Feds Can’t Tie Grant Money to Sanctuary-City Disavowal

FILE – In this June 26, 2017, file photo, Lydia Balderas, left, and Merced Leyua, right, join others as they protest against a new sanctuary cities bill outside the federal courthouse in San Antonio. President Donald Trump’s executive order threatening to withhold funding from “sanctuary cities” that limit cooperation with immigration authorities is unconstitutional, but a judge went too far when he blocked its enforcement nationwide, a U.S. appeals court ruled on Aug. 1. (AP Photo/Eric Gay, File)

PHILADELPHIA (CN) — Rejecting an appeal by the Trump administration, the Third Circuit ruled Friday that the government punished so-called sanctuary cities by withholding federal grant money.

The government brought the appeal here after U.S. District Judge Michael Baylson concluded in June that the Justice Department overstepped in imposing conditions on the Edward Byrne Memorial Justice Assistance Grant that were “arbitrary and capricious”. 

Though Philadelphia had been receiving the Byrne JAG every year since the program was created in 2006, former Attorney General Jeff Sessions announced last year that the funds would not be disbursed unless cities provided immigration officials access to prisoners and suspects, shared a person’s immigration status and provided the government advance notice before releasing an undocumented immigrant from prison. 

Affirming that decision Friday, U.S Circuit Marjorie Judge Rendell wrote for a three-judge panel that the authority of the attorney general to monitor and review grantees’ financial and programs information is limited. On top of that, there are few circumstances where the attorney general can withhold or re-allocate funds.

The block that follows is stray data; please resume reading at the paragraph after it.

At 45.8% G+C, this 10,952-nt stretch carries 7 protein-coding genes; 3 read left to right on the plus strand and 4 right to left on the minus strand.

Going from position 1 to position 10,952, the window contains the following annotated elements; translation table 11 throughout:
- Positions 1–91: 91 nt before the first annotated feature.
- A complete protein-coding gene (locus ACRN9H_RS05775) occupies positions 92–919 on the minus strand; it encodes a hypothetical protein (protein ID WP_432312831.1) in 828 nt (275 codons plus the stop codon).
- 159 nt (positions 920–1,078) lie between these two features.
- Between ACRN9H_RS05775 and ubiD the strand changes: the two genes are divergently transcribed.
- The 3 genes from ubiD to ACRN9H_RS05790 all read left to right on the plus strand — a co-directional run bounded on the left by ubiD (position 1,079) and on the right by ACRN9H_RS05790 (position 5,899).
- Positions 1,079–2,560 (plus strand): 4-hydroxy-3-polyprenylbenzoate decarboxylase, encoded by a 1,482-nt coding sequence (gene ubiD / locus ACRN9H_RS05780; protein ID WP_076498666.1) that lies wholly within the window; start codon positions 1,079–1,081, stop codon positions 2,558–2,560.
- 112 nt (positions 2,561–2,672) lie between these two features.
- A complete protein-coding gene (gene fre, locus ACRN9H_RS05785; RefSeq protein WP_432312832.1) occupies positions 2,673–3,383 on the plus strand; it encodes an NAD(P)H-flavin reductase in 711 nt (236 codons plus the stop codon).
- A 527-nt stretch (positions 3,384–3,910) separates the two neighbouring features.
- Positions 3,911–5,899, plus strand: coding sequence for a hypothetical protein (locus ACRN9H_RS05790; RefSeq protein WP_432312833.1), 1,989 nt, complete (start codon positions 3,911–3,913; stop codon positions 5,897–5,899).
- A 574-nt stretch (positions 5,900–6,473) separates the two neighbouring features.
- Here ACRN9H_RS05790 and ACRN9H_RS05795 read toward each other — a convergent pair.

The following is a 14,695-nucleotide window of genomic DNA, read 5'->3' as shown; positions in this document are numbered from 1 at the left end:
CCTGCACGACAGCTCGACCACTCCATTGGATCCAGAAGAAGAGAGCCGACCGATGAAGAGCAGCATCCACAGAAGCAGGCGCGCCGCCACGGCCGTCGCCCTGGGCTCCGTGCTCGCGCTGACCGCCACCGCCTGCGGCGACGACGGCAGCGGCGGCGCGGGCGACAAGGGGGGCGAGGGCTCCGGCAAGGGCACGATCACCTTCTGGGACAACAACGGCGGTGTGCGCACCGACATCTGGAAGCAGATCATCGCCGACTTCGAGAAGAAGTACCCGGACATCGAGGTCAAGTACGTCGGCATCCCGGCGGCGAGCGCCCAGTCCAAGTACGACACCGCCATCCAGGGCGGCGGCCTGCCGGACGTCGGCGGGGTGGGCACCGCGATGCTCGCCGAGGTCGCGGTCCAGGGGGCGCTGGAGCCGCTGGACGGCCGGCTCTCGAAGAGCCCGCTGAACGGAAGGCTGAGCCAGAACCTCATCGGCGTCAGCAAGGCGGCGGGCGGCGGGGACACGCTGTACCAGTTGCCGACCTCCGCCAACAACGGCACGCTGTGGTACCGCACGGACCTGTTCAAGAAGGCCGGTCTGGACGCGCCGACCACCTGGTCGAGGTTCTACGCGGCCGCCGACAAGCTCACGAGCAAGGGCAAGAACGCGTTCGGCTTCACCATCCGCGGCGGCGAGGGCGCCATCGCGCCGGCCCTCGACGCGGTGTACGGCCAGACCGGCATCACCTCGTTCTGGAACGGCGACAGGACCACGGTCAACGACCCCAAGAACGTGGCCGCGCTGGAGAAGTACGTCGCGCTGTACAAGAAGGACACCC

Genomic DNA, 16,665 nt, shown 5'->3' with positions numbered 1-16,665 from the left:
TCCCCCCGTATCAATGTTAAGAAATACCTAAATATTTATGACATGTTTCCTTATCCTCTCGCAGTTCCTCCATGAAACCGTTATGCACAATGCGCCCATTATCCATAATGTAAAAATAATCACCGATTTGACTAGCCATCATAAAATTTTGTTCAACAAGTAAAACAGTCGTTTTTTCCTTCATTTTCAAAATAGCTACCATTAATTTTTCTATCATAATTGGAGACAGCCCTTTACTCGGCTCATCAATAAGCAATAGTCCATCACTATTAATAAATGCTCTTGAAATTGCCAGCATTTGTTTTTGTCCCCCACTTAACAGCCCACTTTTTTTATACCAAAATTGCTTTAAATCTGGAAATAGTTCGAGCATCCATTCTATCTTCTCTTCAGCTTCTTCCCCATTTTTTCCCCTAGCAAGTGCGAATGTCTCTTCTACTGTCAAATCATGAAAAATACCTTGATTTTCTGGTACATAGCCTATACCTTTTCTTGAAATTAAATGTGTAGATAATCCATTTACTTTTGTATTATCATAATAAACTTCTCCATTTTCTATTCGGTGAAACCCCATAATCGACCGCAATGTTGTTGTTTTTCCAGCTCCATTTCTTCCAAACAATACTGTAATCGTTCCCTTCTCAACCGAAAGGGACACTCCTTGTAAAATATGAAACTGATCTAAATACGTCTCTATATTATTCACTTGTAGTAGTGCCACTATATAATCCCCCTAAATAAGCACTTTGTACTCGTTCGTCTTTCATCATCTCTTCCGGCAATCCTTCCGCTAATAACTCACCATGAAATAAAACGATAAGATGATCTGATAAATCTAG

Rendell also wrote that Congress structured the Byrne JAG as a formula grant, which allows that grant to be awarded based on population and violent crime statistics. 

“Allowing the attorney general to withhold all funds because a jurisdiction does not certify compliance with any federal law of the attorney general’s choosing undermines the predictability and consistency embedded in the program’s design, thus turning the formula grant 30 into a discretionary one,” the 34-page opinion states.

The court did reverse the Baylson ruling in part Friday, calling it an abuse of discretion to require the government to get a judicial warrant to transfer an undocumented immigrant to federal custody.

Philadelphia Mayor Jim Kenney applauded the ruling, which protects the city’s $1.6 million grant.

“Philadelphia is proud to be a city that welcomes all of those who seek safe haven, and this ruling affirms our right to do so,” Kenney said in a statement. “The conditions imposed by the DOJ were an unconscionable attempt to bully the city and its residents into changing our policies.” 

Representatives for the Justice Department did not respond to an email seeking comment.

In a separate federal court ruling in the Central District of California, U.S. District Judge Manuel Real issued a nationwide injunction saying the Justice Department can’t impose civil conditions on cities that want to receive grants to pay for certain law enforcement programs.

Coinciding with the decisions Friday, President Donald Trump announced that he would declare a national emergency to get money for his wall on the southern border. 

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